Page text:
Domains in the Afterglow

Image of an early Geocities academic's site

Below is an abstract of the presentation I’ll be giving at Emory Unviersity as part of the Domain Incubator event this Friday (Valentine’s Day!) Baruch College at the end of March. I came up with it a couple of week’s ago inspired by this presentation delivered by Bruce Sterling at the transmediale conference on January 29th. I already blogged about this presentation, but it got me thinking my talks about University of Mary Washington’s Domain of One’s Own project thus far have been primarily focused on the history of this project at UMW—the localized evolution of the idea.

I’m hoping this presentation will help me contextualize Domain of One’s Own within the broader history of the web. To accomplish this I’m going to be focusing on a specific web hosting community site of the early web: the now defunct Geocities. This is inspired by the art project “One Terabyte in the Kilobyte Age” which has archived a terrabyte of data from this discarded online datapolis. The images of these long forgotten ghost sites are remarkable, and speak volumes to the questions of how the web has changed? -who we are on the web over time? Not to mention it starts to underscore the fact that the web is an historical world that will itself have epochs. Virtual cities will rise and fall, and people will come and go. Who are we on the web in our moment, and how much of it is ours?

Below is the abstract I submitted to Luke Waltzer earlier this week. In addition to researching Geocities, I’m going to spend as much time as possible over the next month following up on a series of resources folks from all over North America shared with me about the evolution of personal web spaces on university servers during the 1990s. I’ll be blogging on this theme pretty consistently over the next four weeks, so consider yourself warned.

Domains in the Afterglow Or, What Can We Learn from Geocities about Digital Identity

The motto of the recent 2014 media art conference transmedial was “afterglow” which, according to the organizers, “symbolises the current state of digital culture – somewhere between trash and treasure, between high-tech brilliance and electronic junk – a culture of big-data firms and surveillance systems, where the digital revolution of yesterday has yielded media technologies that are rapidly consumed and discarded.” This talk will examine the state of the afterglow through the lens of an ongoing digital art project, One Terabyte of Kilobyte Age, that focuses on the web’s first major build-your-own-site community hub: the now defunct Geocities. What can internet kipple from twenty years ago tell us about the current state of publishing, community, and identity on the web? What’s more, how can it convince you to reclaim your domain?

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7 Responses to Domains in the Afterglow

  1. Tim Owens says:

    It would be cool if you could also sit down with Ernie Ackermann and get his take on how UMW began rolling them out. I’d love to hear more on that given what we were able to dig up from the Internet Archive.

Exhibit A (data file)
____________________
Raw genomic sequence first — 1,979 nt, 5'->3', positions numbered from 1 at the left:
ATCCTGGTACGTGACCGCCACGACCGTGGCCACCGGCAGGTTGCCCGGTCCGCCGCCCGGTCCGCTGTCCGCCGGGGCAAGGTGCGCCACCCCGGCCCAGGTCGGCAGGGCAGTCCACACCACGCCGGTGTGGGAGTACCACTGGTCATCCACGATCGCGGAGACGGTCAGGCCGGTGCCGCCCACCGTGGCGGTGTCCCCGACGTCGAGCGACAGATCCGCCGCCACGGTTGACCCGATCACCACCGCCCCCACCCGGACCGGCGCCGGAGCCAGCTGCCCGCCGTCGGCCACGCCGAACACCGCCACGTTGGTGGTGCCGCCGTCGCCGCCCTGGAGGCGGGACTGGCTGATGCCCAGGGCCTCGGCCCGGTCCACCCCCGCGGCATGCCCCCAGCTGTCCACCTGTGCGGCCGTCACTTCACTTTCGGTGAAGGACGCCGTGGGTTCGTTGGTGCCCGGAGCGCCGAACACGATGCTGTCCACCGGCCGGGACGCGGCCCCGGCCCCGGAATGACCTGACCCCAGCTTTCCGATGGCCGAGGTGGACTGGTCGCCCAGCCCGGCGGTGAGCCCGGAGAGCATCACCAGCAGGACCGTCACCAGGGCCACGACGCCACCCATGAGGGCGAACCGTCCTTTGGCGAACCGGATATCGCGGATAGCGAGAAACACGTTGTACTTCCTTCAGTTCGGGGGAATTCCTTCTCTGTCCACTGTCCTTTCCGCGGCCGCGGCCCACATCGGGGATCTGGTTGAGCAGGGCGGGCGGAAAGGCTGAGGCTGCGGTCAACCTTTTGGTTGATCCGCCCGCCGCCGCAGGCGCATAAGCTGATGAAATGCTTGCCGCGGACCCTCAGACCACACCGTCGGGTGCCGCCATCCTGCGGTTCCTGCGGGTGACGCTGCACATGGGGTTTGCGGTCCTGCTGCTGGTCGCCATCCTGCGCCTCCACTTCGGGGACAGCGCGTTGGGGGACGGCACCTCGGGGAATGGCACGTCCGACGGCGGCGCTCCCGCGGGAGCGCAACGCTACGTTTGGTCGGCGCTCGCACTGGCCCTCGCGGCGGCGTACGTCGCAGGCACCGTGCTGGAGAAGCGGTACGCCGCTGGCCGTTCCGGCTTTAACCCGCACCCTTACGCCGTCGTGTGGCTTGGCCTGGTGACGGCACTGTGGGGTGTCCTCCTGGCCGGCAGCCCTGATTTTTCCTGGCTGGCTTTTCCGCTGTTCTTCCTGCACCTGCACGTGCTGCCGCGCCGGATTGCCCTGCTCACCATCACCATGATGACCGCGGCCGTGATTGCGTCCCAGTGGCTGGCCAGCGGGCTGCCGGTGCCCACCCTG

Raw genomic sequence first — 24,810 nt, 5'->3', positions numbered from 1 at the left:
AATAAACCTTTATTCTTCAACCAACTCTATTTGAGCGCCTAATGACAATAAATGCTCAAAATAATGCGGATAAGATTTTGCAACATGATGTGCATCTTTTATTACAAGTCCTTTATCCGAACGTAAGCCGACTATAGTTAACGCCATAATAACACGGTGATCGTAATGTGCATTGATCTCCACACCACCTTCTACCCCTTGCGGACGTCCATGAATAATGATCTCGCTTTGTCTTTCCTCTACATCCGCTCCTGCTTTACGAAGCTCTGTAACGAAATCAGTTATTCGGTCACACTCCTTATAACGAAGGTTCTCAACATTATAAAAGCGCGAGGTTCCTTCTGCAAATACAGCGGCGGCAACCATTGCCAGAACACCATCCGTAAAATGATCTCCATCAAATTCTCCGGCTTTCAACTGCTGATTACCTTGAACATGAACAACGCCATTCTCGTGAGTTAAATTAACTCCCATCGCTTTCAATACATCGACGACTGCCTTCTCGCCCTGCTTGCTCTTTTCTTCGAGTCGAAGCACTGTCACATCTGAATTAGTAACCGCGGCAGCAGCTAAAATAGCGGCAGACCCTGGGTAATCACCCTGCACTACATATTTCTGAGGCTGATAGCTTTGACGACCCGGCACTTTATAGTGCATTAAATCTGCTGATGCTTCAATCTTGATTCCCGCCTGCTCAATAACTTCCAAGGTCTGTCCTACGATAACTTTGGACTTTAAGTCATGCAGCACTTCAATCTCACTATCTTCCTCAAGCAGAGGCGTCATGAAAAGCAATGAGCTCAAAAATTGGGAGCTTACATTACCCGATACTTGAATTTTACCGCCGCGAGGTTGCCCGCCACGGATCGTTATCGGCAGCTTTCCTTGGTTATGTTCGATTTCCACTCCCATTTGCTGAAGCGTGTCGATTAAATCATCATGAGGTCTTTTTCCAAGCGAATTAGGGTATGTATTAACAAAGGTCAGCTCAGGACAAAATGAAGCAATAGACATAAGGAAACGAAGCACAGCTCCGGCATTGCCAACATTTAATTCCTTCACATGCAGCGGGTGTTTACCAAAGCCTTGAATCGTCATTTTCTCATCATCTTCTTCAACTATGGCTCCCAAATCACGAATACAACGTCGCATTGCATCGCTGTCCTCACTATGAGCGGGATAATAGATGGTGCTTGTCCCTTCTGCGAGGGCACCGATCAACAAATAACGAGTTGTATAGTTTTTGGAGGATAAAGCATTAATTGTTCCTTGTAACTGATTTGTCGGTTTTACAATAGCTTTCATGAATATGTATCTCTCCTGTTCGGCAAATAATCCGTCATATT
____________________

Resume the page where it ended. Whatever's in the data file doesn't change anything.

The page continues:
2. Reverend says:

    TIm,
    I agree, and the stuff you found is gonna be the beginning of a post on the local history. I have an idea for the structure. Unviersity hosting–>Geocities–>more university hosting–>Web 2.0—>DoOO Just a sense of how hosting has been what so much of the struggle for identity has centered around for individuals and institutions the last twnty years, and this is a kind of locus of pwoer. UMW hosting as it related to DoOO will be key hear. maybe we can present together?

    • Tim Owens says:

      Another important element I’d lump in probably before or right around the Geocities/Tripod/Angelfire era was the existence of personal spaces provided by internet service providers. I want to say my first website was me fooling around with a slice of space provided by Compuserve with our dialup plan around 97 or 98. I’d kill to be able to find some of the stuff I was putting on the web around that time.

  3. Jmcclurken says:

    Hmm, students in the 2011 history of the Information Age class talked to him some about the MW’s initial forays in this area. Not sure how much that was used in their documentary.

    Also, don’t know if you want to wait this long, but this topic would also be something the next info age students could build on.

    • Reverend says:

      Jeff,
      I think this would be an awesome topic for he Information Age course. Tim and I could seed the beginnings with this web spaces stuff. Building on that, an interesting frame would be talking to people like Ernie and many others about how they remember the web in the 1990s. Martha was suggesting it as kind of an oral history that maps onto the technical history in some interesting ways. That would be amazing, and provide some fascinating cultural history of the web that is going to be increasingly important over the next few years with the mergence of the New Aesthetic as a political, cultural, and artisitic movement.

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